After a big jump to start the year, mortgage rates have settled in for the summer.
According to the latest data released Thursday by Freddie Mac, the 30-year fixed-rate average ticked up to 4.53 percent with an average 0.4 point. Points are fees paid to a lender equal to 1 percent of the loan amount. It was its first increase in three weeks. The 30-year fixed rate was 4.52 percent a week ago and 4.03 percent a year ago.
The 15-year fixed-rate average rose to 4.02 percent with an average 0.4 point. It was 3.99 percent a week ago and 3.29 percent a year ago. The five-year adjustable rate average jumped to 3.86 percent with an average 0.3 point. It was 3.74 percent a week ago and 3.28 percent a year ago.
Mortgage rates haven't moved much since April. The 30-year fixed rate has drifted between 4.55 percent and 4.66 percent with incremental increases and decreases each week.
"The 10-year Treasury yield continues to hover along the same narrow range, as increased global trade tensions are causing investors to take a cautious approach," Sam Khater, Freddie Mac's chief economist, said in a statement. "This in turn has kept borrowing costs at bay, which is certainly welcoming news for those looking to buy a home before the summer ends."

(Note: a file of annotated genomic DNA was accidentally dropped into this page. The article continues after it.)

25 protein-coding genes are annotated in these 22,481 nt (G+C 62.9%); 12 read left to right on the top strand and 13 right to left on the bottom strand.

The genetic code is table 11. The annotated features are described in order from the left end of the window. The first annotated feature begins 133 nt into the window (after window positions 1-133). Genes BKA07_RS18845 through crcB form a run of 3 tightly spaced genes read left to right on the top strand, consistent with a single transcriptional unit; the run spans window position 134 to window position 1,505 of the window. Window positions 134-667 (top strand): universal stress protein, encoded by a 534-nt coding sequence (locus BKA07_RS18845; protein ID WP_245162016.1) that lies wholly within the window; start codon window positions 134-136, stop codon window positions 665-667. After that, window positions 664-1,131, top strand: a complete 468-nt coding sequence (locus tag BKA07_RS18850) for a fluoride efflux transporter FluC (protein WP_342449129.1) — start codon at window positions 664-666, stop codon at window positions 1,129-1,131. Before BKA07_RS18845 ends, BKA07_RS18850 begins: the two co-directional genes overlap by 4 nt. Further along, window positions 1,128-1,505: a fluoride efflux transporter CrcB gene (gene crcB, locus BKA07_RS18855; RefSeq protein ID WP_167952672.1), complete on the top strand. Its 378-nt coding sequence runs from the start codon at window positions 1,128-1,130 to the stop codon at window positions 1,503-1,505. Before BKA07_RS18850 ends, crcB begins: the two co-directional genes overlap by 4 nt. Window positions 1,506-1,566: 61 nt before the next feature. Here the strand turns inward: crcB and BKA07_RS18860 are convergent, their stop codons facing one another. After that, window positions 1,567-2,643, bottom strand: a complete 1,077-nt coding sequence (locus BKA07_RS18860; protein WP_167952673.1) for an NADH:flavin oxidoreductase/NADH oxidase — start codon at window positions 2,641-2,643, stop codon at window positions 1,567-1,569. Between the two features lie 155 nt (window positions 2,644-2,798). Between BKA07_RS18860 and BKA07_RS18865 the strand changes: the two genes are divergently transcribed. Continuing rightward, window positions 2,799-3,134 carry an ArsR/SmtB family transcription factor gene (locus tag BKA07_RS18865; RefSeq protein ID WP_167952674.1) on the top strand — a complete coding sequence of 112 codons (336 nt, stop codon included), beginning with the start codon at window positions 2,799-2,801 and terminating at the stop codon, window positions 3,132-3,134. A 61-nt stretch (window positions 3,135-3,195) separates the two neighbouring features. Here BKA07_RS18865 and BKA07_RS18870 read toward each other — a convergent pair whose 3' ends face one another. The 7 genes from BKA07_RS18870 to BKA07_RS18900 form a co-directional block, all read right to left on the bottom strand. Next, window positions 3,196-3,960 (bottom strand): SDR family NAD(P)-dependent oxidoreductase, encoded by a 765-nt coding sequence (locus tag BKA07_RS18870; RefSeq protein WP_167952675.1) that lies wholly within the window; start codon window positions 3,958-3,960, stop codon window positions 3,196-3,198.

Many experts don't expect this trend to change anytime soon. Bankrate.com, which puts out a weekly mortgage rate trend index, found more than half the experts it surveyed say rates will remain relatively stable in the coming week. Shashank Shekhar, CEO of Arcus Lending, is one who expects rates to hold steady.
Meanwhile, mortgage applications were up last week, according to the latest data from the Mortgage Bankers Association. The market composite index – a measure of total loan application volume – increased 2.5 percent from a week earlier. The refinance index fell 4 percent, while the purchase index rose 7 percent.
The refinance share of mortgage activity accounted for 34.8 percent of all applications, its lowest level since August 2008.
"The impact of rising rates is affecting refinance activity," said David Stevens, MBA president. "In fact, refinance volume dropped to its lowest level since December 2000 last week. Overall, the economy, especially job growth, is strong and that is clearly translating into a purchase market. However, the lack of inventory is still holding back the pace of sales."